Figure out your process. Go on walks when writing. It clears your head.

Keep a notebook with you at all times and write down everything, especially when an idea hits. It doesn't matter what it is, write everything down. You never know where an idea can lead.

Find the time to do it (writing). You've got to finish it. It doesn't have to be perfect. It's a draft. "There's diamonds in that garbage." "Getting to the end is a fucking triumph." When you're finished, walk away, leave it alone for a while. Once he leaves and comes back after a while, "I'm not attached to it anymore."

Keep writing. There's nobody stopping you. "It's an addiction. I love it, I hate it."

There's no re-inventing the wheel. There's always structure. Tell the story. Structure helps whittle down the ideas. "It sets you free."

"What do my characters want?" is a question he always asks.

What's happening in television is exciting right now. They care about content. His issue with TV now? "There's too much fucking content and not enough time."

Rejection is a big part of writings. Embrace those rejection letters, embrace those failures. "I make a lot of mistakes." He prefers to be a cautionary tale.
Feedback is an important part of the process. He has a stable of writers who's opinion he trusts, but ultimately the final opinion is yours. You know when it's ready.

Say it in front of a mirror. Read it out loud. For screenplay writers, do a table read. Listen to the room.

When the story isn't working, it's called "dirty diaper phase." (I am so using that!)

After that, Robbie opened up his time for more fan questions. He went at least another half hour, well past the session time. Here's the info we got out of that discussion:

When working with showrunners, he looks to see do they have a vision and are they decisive? Will they let you go home (aka, have a life)? His job is to help two people (aka Jeremy and Bob) that have impossible jobs.

The "All Out of Love" scene in Slash Fiction almost got cut. The director Phil Sgriccia really wanted to do it, so did Jared and Jensen. He thought to himself what would the boys listen to secretly when the boys aren't around and "All Out of Love" was the result. He put in the script that Sam should have horrified looks while Dean sings, and he was so impressed that Jensen nailed every note and Jared had the funniest looks! The My Little Pony stuff with Dean cutting the pony and the noise it made weren't in the script. That was added touches of the sound crew, which is why he loves how everyone comes together when making an episode and putting their own touches on it. He wasn't sure if we noticed, but the ending scene where they had the severed Leviathan heads in the trunk, the My Little Pony was there too! He thought that was a great touch. There is apparently an extended version of that scene out on the Internet.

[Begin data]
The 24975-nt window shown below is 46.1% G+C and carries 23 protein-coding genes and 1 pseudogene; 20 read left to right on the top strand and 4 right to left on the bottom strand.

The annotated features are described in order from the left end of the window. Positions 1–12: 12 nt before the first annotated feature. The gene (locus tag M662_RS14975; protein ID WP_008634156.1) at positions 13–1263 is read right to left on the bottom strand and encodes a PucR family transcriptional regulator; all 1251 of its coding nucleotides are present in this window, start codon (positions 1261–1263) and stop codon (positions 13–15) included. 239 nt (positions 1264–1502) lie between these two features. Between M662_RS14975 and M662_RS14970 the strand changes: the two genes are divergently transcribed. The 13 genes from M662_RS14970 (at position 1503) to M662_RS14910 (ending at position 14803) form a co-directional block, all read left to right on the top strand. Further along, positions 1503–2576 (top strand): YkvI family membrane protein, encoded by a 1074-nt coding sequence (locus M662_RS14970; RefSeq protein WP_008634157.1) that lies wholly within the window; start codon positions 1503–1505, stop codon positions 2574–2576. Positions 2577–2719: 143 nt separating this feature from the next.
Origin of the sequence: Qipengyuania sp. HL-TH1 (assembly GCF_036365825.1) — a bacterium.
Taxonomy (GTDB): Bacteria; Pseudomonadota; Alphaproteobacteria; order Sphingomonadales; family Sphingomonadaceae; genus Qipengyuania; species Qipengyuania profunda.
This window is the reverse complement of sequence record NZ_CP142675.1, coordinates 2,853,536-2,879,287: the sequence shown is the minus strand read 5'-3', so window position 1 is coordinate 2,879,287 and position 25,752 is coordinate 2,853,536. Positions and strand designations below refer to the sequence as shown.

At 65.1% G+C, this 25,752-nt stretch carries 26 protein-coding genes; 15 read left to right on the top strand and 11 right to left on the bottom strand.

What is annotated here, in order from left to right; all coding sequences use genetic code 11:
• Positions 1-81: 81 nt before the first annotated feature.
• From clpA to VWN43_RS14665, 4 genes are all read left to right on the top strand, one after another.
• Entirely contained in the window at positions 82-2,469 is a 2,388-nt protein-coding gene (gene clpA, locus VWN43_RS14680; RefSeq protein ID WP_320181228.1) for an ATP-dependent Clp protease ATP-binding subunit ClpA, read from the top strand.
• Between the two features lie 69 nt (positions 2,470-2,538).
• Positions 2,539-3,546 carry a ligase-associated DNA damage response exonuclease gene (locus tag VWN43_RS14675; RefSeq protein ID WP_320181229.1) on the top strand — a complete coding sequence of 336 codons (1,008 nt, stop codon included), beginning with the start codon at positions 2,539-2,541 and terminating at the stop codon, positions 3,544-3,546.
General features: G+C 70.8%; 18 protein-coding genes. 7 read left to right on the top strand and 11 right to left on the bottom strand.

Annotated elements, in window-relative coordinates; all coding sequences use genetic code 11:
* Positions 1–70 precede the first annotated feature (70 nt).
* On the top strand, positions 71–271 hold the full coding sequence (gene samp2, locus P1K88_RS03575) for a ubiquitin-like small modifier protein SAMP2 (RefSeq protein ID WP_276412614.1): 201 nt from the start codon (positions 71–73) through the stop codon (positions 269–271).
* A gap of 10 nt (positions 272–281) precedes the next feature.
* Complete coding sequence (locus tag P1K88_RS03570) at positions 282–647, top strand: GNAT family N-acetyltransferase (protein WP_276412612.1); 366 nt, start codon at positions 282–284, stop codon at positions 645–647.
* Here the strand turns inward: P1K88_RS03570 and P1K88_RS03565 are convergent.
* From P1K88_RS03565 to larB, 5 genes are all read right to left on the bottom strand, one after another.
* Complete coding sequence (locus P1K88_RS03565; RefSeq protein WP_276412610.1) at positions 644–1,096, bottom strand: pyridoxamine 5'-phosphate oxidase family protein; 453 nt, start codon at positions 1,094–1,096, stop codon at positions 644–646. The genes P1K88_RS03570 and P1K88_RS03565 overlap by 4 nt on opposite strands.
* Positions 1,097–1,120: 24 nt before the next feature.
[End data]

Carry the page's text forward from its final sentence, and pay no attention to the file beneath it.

Speaking of songs, his favorite used in the show is "Eye of the Tiger."

What is the process for writing an episode? First, he needs to write an outline, around 8-10 pages. That takes about two days. Then he writes the script in 4 to 10 days. He needs to give the crew as much prep time as possible. They have only 8 days to shoot.

Sera Gamble had a rule when constructing a story. It had to be "googlable". It had to be grounded. That involved doing some research. Research is valuable, but it's a distraction too. There's so much out there to filter through. He loves adding to existing lore though.

The show is impossible to make. Writing has to be sensitive to schedules. That 23rd episode really puts a strain on them. They have a really great crew though and they get the job done.